Conclusion:  Ulcerative colitis has a negative influence on the subjective functional status and seems to cause many worries and concerns. Patients in relapse had greater concerns, more impairment of functional status, and a reduced subjective sense of well-being than patients in clinical remission. Nevertheless, the patients in this Swedish study scored a much better HRQOL than has previously been reported using these questionnaires in patients with ulcerative colitis from the US, France, and Austria.

  • 3.
    Kaplan, G.G.
    et al.
    Inflammatory Bowel Disease Clinic, University of Calgary, Calgary, AB, Canada, Departments of Medicine and Community Health Sciences, Teaching Research and Wellness Center, University of Calgary, 3280 Hospital Drive NW, Calgary, AB T2N 4N1, Canada.
    Jackson, T.
    Department of Surgery, McMaster University, Hamilton, ON, Canada.
    Sands, B.E.
    Gastrointestinal Unit, Massachusetts General Hospital, Harvard Medical School, Boston, MA, United States.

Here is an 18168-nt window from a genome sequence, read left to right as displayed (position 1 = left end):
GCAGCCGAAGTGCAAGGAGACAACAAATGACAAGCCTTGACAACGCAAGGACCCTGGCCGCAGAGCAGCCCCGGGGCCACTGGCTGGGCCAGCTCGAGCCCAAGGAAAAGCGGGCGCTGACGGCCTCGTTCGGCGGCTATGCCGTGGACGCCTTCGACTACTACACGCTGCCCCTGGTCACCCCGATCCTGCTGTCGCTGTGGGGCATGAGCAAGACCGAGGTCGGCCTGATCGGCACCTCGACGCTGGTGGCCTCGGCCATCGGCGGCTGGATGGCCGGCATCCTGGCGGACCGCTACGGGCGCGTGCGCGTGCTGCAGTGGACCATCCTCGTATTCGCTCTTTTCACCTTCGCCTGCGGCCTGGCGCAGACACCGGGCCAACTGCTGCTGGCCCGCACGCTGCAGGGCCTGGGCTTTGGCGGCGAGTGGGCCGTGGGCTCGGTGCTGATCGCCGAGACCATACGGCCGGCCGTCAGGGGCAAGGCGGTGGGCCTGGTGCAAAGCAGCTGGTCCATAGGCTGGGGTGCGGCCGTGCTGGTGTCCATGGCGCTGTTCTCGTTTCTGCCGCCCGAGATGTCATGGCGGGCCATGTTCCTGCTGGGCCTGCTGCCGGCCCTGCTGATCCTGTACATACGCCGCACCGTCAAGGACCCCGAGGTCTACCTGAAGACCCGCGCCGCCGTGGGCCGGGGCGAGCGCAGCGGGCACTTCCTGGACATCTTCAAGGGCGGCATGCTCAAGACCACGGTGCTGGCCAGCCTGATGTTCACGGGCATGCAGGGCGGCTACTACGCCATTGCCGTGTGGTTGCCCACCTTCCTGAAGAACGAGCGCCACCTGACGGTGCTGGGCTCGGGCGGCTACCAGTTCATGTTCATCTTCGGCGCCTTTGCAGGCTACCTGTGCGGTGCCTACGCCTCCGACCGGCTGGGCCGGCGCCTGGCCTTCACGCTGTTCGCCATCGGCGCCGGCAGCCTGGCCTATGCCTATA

Frisch, M.
    Department of Epidemiology Research, Division of Epidemiology, Statens Serum Institut, Copenhagen, Denmark.
    Andersson, Rolland E
    Linköping University, Department of Clinical and Experimental Medicine, Surgery . Linköping University, Faculty of Health Sciences.
    Korzenik, J.
    Gastrointestinal Unit, Massachusetts General Hospital, Harvard Medical School, Boston, MA, United States.
    The risk of developing Crohn's disease after an appendectomy: A meta-analysis2008In: American Journal of Gastroenterology, ISSN 0002-9270, E-ISSN 1572-0241, Vol. 103, no 11, p. 2925-2931Article in journal (Refereed)
    Abstract [en]